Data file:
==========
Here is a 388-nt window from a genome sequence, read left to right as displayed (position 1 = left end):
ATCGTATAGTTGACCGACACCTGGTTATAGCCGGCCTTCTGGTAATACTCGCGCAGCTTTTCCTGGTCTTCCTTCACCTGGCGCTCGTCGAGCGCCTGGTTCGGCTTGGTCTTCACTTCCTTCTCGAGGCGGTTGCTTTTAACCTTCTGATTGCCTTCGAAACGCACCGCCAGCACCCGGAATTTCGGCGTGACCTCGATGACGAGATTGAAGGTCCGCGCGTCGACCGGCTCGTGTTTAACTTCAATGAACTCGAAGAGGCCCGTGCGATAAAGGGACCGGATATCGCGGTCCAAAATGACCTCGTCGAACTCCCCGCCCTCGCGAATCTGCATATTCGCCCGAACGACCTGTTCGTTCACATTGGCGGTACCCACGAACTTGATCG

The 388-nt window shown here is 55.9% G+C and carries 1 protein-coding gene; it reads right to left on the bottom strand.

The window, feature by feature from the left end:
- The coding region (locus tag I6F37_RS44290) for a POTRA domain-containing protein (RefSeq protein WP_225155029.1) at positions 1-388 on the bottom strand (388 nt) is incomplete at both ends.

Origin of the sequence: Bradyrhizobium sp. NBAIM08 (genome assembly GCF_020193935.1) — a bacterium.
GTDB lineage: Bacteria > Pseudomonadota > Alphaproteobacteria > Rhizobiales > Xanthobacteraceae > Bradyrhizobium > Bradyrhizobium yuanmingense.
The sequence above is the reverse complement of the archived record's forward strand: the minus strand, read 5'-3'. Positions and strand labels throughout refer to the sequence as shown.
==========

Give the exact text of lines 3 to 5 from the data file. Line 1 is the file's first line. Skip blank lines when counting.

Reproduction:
The 388-nt window shown here is 55.9% G+C and carries 1 protein-coding gene; it reads right to left on the bottom strand.

The window, feature by feature from the left end:
- The coding region (locus tag I6F37_RS44290) for a POTRA domain-containing protein (RefSeq protein WP_225155029.1) at positions 1-388 on the bottom strand (388 nt) is incomplete at both ends.